LEONE: The morning of the mishap, we all woke up, we had breakfast at a hotel in Astoria. Everyone was very happy to have had the opportunity to go to Astoria. It was one of the warmest couple days on record down there. Leaving Sitka, heading down to Astoria where it was beautiful, taking the opportunity to do lots of shopping at Costco. We were all very motivated to get back home.
We’d spent three days talking about, on the way down, what we were going to do on the way back up. How the weather, what the winds were going to be affecting. We did a lot of talking around the dinner table and the breakfast table that morning about some of the different things we were going to have to experience.
The morning was fairly hurried, because we knew we had a long way to go. Nine-hundred miles with a possible 20-knot headwind depending what altitude we were at was going to make it a very long day, so we knew we had to get on the road. We got all the checklists completed, a lot of busy-ness on the ground.
We took off, climbed to 800 feet, and upon reaching 800 feet, we realized we’d had a headwind that was predicted. We came right back down again to a lower altitude. It was more of an off-shore or on-shore breeze, because there are cliffs all along that shoreway there. And flying up, it was just an absolutely gorgeous day.
The Jayhawk had been upgraded with a new avionics system – those are the electronics that control the helicopter. It included a new autopilot system. Leone refers to it as a “coupler.”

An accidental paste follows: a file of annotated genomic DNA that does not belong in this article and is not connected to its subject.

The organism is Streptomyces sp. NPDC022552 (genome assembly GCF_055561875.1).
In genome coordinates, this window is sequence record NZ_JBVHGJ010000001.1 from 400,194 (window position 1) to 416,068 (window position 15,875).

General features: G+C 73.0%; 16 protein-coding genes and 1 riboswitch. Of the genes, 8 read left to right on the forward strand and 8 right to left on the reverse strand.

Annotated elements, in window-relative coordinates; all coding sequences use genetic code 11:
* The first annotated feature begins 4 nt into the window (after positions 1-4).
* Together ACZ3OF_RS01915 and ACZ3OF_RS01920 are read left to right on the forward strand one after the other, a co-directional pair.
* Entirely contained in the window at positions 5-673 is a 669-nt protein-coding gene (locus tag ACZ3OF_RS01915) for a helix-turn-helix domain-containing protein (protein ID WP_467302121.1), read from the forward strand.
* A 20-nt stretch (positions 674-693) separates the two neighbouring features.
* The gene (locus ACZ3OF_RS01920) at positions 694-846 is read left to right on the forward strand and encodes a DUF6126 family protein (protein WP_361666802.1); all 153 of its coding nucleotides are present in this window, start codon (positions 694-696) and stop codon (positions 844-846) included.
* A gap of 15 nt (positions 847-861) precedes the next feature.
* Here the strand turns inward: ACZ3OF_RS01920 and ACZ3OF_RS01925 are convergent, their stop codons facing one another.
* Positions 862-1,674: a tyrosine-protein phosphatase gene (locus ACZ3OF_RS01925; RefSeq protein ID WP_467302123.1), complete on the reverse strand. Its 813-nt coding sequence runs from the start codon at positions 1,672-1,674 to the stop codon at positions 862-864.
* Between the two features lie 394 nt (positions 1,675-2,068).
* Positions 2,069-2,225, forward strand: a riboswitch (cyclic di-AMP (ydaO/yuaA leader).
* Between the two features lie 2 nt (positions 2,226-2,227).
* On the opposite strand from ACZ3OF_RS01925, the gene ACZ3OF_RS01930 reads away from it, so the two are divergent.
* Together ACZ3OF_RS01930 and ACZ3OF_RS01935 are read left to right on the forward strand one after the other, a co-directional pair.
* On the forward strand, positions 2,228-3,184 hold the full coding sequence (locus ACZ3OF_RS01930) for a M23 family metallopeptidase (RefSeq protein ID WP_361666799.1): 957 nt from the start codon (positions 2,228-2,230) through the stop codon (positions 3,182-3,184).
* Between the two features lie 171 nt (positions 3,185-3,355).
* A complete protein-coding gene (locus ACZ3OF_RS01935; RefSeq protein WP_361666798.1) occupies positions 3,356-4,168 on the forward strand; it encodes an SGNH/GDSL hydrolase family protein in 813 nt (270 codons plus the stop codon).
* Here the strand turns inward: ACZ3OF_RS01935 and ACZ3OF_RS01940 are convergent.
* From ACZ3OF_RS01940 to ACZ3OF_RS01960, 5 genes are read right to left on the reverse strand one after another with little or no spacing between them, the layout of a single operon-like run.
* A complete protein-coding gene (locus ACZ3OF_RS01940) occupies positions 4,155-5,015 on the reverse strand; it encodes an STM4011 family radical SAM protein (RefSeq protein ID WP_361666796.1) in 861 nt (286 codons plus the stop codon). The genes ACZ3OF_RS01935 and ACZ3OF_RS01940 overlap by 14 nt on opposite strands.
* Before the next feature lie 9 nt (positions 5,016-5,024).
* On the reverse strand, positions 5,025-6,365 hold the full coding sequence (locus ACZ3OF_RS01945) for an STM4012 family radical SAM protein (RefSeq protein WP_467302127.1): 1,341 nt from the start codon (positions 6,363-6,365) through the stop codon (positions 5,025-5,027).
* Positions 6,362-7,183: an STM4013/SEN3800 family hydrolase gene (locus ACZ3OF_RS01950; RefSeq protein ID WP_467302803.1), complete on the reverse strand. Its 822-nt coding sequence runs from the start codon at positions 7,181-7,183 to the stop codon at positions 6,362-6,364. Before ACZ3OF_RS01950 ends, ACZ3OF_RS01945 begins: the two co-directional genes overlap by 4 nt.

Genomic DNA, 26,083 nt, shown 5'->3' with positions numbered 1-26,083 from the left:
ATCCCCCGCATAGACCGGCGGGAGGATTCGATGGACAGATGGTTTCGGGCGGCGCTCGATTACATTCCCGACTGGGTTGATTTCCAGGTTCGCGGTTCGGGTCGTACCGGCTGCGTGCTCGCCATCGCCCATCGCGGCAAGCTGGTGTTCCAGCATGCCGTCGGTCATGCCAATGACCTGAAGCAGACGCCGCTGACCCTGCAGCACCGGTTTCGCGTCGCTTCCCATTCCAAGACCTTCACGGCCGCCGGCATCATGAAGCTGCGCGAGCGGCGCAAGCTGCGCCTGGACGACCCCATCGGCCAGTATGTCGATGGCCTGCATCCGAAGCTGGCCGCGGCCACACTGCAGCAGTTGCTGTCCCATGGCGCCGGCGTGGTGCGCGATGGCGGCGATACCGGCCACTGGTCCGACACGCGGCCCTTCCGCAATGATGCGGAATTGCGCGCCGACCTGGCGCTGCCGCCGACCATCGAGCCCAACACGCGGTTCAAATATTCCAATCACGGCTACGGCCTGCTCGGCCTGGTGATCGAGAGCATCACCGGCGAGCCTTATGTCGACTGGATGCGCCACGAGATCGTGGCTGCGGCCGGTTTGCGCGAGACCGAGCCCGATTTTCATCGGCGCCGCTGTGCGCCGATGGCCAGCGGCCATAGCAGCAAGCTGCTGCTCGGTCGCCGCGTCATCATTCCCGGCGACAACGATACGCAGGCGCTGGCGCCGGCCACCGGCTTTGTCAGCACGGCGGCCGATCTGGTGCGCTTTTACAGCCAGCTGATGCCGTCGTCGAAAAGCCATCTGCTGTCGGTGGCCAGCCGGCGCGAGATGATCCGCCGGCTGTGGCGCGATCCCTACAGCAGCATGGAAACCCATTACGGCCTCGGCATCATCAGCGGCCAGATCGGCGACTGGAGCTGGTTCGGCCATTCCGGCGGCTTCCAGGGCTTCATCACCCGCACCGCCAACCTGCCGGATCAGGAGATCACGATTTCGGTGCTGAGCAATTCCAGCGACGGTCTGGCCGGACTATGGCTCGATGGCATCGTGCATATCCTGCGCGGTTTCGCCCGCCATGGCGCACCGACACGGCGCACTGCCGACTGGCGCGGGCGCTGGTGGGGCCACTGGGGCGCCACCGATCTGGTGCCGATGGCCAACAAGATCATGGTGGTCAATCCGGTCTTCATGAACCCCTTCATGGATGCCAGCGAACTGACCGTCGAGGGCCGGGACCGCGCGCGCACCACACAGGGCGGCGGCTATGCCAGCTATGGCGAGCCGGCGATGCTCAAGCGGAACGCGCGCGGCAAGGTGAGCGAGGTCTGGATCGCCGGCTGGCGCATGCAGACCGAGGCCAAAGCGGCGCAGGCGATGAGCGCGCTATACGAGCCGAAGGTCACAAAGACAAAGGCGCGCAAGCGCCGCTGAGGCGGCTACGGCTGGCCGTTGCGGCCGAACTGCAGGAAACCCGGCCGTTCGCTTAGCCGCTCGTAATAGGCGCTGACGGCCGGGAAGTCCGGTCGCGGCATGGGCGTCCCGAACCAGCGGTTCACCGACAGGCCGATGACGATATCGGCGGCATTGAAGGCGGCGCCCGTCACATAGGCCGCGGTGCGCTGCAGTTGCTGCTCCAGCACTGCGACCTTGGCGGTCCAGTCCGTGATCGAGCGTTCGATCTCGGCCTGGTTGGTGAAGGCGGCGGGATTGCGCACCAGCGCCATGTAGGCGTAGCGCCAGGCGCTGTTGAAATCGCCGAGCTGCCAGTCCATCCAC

LEONE: When you cross through into Canadian airspace, you have to tell them exactly what time and what location you’ll be crossing into that airspace. So I set that track, I told them how far away it was, and I engaged our auto pilot, which couples up the flight controls with the path I’d set. The path was an offshore path that hit a point on the Canadian airspace, which we would then tell them we were going to fly through there.
KCAW: So Canadian authorities know exactly where you’re going to be, and that that’s you.
LEONE: That’s correct. And we were making jokes about it. I don’t think Canadians ever shot down an American plane headed north. It’s way more important going into American airspace, but you give them the same courtesy that they give us.
Krueger was an experienced pilot whose career included a three-year exchange program with the British Royal Navy. But Leone had more experience with the helicopter’s new systems, especially the autopilot.
LEONE: I was very excited to show him how you can engage it. It will fly itself. As long as you keep it away from obstacles, and have the right altitude, it will fly you safely to wherever you tell it to fly you.
By this time, Coast Guard helicopter 6017 was nearing La Push, Wash.
The small town on the Olympic Peninsula is home to the Quileute Tribe, as well as a small Coast Guard boat station.
LEONE: We both saw something up ahead. It was a Coast Guard cutter leaving port – actually, a Coast Guard small boat, a 47-footer, leaving (Station) Quillayute (River).
The helicopter was flying at 220 feet when Krueger began moving it closer to the boat.
Leone says it’s a maneuver pilots often perform at sea when checking on fishing boats or spotting a Coast Guard vessel. The Coast Guard’s report on the accident acknowledges that performing the maneuver is not isolated to this incident, but says vessels should not be “zoomed” except in an emergency or during rescue operations.
Leone describes the next 42 seconds, when helicopter 6017 slowed to 115 knots, descended to 114 feet, and passed over the boat.
LEONE: At this time, (Krueger) said “coupler disengaged” and he started a righthand turn down in a decreasing altitude along the coastline. At this point in the flight recorder it gets very interesting. I say “Well, that’s Quillayute.” And I say it wrong. I can’t read it. It’s a very difficult word. It’s like many Tlingit terms that are very hard for us to read in our language. But I said it, and on the third time of saying it, moments later, we hit something we never saw. And … I was … at that moment, everything changed.